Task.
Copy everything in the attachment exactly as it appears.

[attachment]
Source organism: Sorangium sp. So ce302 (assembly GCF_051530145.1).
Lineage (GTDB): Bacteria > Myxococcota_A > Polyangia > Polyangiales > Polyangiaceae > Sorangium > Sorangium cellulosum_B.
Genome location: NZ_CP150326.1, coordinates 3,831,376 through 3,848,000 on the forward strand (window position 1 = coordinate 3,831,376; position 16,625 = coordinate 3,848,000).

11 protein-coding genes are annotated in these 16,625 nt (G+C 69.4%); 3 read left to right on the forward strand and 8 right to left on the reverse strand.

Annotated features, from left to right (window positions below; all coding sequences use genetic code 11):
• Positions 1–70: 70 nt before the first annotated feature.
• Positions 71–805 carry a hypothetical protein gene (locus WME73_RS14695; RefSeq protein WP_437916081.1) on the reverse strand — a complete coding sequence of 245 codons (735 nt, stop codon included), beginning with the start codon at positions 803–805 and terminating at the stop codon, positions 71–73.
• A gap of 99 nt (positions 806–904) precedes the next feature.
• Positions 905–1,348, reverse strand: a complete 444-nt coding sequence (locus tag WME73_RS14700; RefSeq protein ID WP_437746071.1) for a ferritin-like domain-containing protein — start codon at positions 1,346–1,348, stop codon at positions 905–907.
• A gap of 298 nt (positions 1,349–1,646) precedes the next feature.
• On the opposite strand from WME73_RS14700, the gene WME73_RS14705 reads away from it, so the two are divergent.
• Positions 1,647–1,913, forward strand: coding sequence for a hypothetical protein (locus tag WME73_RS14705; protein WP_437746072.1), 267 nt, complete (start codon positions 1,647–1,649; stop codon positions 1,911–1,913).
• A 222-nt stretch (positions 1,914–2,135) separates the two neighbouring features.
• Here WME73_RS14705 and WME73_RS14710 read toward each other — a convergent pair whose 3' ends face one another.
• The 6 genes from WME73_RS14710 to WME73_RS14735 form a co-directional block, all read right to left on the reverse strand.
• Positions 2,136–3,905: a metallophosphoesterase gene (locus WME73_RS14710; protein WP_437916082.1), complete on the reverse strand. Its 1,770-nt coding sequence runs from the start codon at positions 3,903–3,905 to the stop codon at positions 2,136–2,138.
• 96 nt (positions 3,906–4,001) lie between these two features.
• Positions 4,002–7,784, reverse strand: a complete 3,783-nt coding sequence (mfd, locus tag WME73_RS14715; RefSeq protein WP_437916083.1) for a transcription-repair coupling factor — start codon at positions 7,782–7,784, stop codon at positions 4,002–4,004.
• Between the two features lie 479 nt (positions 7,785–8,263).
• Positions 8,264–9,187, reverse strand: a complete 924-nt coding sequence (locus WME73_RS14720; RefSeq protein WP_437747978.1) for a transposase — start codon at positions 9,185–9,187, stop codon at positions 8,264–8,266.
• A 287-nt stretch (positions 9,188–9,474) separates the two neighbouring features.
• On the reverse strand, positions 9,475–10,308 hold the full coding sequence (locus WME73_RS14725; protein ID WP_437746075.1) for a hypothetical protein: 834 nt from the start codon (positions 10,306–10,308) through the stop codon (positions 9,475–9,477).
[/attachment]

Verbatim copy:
Source organism: Sorangium sp. So ce302 (assembly GCF_051530145.1).
Lineage (GTDB): Bacteria > Myxococcota_A > Polyangia > Polyangiales > Polyangiaceae > Sorangium > Sorangium cellulosum_B.
Genome location: NZ_CP150326.1, coordinates 3,831,376 through 3,848,000 on the forward strand (window position 1 = coordinate 3,831,376; position 16,625 = coordinate 3,848,000).

11 protein-coding genes are annotated in these 16,625 nt (G+C 69.4%); 3 read left to right on the forward strand and 8 right to left on the reverse strand.

Annotated features, from left to right (window positions below; all coding sequences use genetic code 11):
• Positions 1–70: 70 nt before the first annotated feature.
• Positions 71–805 carry a hypothetical protein gene (locus WME73_RS14695; RefSeq protein WP_437916081.1) on the reverse strand — a complete coding sequence of 245 codons (735 nt, stop codon included), beginning with the start codon at positions 803–805 and terminating at the stop codon, positions 71–73.
• A gap of 99 nt (positions 806–904) precedes the next feature.
• Positions 905–1,348, reverse strand: a complete 444-nt coding sequence (locus tag WME73_RS14700; RefSeq protein ID WP_437746071.1) for a ferritin-like domain-containing protein — start codon at positions 1,346–1,348, stop codon at positions 905–907.
• A gap of 298 nt (positions 1,349–1,646) precedes the next feature.
• On the opposite strand from WME73_RS14700, the gene WME73_RS14705 reads away from it, so the two are divergent.
• Positions 1,647–1,913, forward strand: coding sequence for a hypothetical protein (locus tag WME73_RS14705; protein WP_437746072.1), 267 nt, complete (start codon positions 1,647–1,649; stop codon positions 1,911–1,913).
• A 222-nt stretch (positions 1,914–2,135) separates the two neighbouring features.
• Here WME73_RS14705 and WME73_RS14710 read toward each other — a convergent pair whose 3' ends face one another.
• The 6 genes from WME73_RS14710 to WME73_RS14735 form a co-directional block, all read right to left on the reverse strand.
• Positions 2,136–3,905: a metallophosphoesterase gene (locus WME73_RS14710; protein WP_437916082.1), complete on the reverse strand. Its 1,770-nt coding sequence runs from the start codon at positions 3,903–3,905 to the stop codon at positions 2,136–2,138.
• 96 nt (positions 3,906–4,001) lie between these two features.
• Positions 4,002–7,784, reverse strand: a complete 3,783-nt coding sequence (mfd, locus tag WME73_RS14715; RefSeq protein WP_437916083.1) for a transcription-repair coupling factor — start codon at positions 7,782–7,784, stop codon at positions 4,002–4,004.
• Between the two features lie 479 nt (positions 7,785–8,263).
• Positions 8,264–9,187, reverse strand: a complete 924-nt coding sequence (locus WME73_RS14720; RefSeq protein WP_437747978.1) for a transposase — start codon at positions 9,185–9,187, stop codon at positions 8,264–8,266.
• A 287-nt stretch (positions 9,188–9,474) separates the two neighbouring features.
• On the reverse strand, positions 9,475–10,308 hold the full coding sequence (locus WME73_RS14725; protein ID WP_437746075.1) for a hypothetical protein: 834 nt from the start codon (positions 10,306–10,308) through the stop codon (positions 9,475–9,477).